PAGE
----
“We hope to witness a long-term comprehensive cease-fire with the Taliban, and hope that direct negotiations of the Islamic Republic of Afghanistan and the Taliban begin soon,” he said.

The Doha dialogue follows sustained US military efforts for subduing the Taliban on the battlefield as part of US President Donald Trump’s 2017 strategy. 

However, despite an increased presence of US troops and an escalation of attacks by Afghan and US troops, the insurgents have continued to gain more ground.

Since assuming office, Trump has spoken on several occasions of his desire to ensure a complete pullout of US troops from Afghanistan — after nearly 17 years of the war — and appointed Khalilzad to initiate discussions with the Taliban for the process.

On Tuesday, Afghan-born Khalilzad tweeted about the progress of the peace talks after the latest round of talks.

“My time here was well spent. We made progress, and we had detailed discussions to reach an understanding on issues that are difficult and complicated,” he said, without divulging any other details. 

However, reports circulated on Wednesday that a truce and the Taliban’s negotiations with Ghani’s government were part of the Doha discussions.

The Taliban, for their part, have repeatedly insisted that they will not engage in direct talks with Kabul, suggesting that Ghani send his delegates instead.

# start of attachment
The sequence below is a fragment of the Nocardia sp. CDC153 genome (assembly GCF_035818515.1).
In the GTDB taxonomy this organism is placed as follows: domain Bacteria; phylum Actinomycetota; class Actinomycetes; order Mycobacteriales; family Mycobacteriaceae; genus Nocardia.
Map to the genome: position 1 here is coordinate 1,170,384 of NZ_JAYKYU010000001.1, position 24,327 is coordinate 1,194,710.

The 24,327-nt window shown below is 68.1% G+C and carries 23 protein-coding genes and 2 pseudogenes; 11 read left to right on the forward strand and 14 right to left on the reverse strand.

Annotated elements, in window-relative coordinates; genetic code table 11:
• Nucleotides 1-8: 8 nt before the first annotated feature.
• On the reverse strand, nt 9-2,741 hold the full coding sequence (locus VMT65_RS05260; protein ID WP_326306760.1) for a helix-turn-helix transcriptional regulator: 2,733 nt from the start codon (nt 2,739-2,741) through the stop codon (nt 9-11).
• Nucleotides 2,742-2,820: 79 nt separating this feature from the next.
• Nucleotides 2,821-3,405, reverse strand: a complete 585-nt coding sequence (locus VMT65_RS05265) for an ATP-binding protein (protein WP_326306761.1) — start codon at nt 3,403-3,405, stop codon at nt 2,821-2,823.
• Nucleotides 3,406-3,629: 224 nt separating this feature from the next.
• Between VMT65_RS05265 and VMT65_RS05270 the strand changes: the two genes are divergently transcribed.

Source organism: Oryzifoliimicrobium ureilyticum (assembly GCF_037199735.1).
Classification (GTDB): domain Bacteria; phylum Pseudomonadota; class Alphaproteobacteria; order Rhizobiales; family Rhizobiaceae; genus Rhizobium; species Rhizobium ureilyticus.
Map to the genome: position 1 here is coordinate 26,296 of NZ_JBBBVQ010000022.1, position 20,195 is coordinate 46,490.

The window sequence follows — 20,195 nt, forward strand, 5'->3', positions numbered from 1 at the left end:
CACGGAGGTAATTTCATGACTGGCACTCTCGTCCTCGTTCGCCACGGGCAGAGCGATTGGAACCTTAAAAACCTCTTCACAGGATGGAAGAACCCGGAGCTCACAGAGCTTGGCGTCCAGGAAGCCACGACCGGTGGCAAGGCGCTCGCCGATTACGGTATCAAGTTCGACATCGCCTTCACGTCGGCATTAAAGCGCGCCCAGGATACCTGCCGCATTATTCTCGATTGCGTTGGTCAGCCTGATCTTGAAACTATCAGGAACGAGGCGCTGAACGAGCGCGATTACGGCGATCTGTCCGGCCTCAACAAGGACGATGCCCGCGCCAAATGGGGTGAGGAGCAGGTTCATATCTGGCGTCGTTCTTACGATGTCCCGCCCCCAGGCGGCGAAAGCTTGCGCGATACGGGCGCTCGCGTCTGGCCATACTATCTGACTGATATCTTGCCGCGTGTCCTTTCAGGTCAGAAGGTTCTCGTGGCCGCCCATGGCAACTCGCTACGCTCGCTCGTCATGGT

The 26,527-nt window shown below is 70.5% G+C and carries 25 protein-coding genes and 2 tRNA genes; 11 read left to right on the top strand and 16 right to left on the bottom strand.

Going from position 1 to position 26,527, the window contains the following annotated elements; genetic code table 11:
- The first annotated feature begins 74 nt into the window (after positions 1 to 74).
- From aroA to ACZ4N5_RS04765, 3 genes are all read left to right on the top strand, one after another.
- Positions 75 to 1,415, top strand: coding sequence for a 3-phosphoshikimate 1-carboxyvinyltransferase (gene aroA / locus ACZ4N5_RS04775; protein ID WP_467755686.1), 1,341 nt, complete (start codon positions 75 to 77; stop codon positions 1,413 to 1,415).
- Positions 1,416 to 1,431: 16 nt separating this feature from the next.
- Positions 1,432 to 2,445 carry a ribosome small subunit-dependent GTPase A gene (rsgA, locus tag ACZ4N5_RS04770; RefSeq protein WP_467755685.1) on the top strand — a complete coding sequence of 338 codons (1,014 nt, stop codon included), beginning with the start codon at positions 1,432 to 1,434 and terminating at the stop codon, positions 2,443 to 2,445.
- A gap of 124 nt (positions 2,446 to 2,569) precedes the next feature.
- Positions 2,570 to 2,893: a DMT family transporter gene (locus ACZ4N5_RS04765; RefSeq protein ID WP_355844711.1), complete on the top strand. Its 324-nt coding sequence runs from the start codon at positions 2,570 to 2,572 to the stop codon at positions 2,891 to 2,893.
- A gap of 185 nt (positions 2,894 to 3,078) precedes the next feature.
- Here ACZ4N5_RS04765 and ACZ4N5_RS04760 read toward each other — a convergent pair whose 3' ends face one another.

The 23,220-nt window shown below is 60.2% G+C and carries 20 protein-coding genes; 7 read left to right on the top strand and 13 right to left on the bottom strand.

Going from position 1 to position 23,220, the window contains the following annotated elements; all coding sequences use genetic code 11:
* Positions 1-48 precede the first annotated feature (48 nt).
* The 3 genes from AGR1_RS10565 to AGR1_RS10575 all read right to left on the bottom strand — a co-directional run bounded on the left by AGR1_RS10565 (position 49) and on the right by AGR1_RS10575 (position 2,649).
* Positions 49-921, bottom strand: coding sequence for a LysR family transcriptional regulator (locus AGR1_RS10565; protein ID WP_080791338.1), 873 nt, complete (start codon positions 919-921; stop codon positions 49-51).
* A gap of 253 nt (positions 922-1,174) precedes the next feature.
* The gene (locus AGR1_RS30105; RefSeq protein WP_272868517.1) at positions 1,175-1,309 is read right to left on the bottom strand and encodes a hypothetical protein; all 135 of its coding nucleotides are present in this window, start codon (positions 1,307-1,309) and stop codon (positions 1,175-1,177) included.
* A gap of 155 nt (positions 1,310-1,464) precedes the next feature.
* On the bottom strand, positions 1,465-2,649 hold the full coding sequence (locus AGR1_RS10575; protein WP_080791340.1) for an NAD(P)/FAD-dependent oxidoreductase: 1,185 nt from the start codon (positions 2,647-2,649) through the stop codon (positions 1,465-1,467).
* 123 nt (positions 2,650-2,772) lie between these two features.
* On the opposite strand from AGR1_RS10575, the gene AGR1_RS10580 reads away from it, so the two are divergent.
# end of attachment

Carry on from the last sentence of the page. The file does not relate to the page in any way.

The militants held their first direct and major discussions with non-state Afghan actors and major politicians — including Ghani’s archrivals — a few months ago in Russia, infuriating Kabul.

“This round of talks saw extensive and detailed discussions taking place regarding two issues that were agreed upon during the January talks,” Zabihullah Mujahid, a spokesman for the Taliban, said in a statement. “Those two issues were the withdrawal of all foreign forces from Afghanistan and preventing anyone from harming others from Afghan soil.”

“Progress was achieved regarding both these issues. For now, both sides will deliberate over the achieved progress, share it with their respective leaderships.”

Atiqullah Amarkhail, a retired general, said that the dialogue had created hope for success and a breakthrough in the next round of talks.